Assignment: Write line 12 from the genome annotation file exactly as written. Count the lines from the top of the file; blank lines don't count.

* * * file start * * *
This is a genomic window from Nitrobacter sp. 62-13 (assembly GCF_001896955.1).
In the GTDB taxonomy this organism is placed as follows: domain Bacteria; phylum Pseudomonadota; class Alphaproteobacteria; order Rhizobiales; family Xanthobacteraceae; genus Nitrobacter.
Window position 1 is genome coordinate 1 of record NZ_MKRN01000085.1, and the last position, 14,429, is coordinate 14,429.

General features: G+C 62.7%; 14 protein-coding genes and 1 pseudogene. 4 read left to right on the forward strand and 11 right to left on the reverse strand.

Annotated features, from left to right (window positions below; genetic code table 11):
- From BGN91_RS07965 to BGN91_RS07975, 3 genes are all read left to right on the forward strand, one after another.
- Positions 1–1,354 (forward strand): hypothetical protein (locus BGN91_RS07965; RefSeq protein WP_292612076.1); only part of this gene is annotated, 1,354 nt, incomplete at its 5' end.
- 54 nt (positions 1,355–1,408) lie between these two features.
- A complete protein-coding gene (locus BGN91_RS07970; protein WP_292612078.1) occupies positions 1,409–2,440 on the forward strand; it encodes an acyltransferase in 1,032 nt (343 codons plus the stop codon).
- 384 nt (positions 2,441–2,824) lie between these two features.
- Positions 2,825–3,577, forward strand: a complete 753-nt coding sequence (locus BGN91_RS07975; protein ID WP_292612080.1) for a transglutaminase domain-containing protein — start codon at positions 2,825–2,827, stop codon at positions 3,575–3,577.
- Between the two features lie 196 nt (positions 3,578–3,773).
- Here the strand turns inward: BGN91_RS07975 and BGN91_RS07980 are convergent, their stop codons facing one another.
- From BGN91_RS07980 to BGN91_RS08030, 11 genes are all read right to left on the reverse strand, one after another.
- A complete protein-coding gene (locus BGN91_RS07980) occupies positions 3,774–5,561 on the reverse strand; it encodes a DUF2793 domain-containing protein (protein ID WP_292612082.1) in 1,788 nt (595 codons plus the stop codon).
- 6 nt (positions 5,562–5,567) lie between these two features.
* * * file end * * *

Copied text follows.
- Between the two features lie 196 nt (positions 3,578–3,773).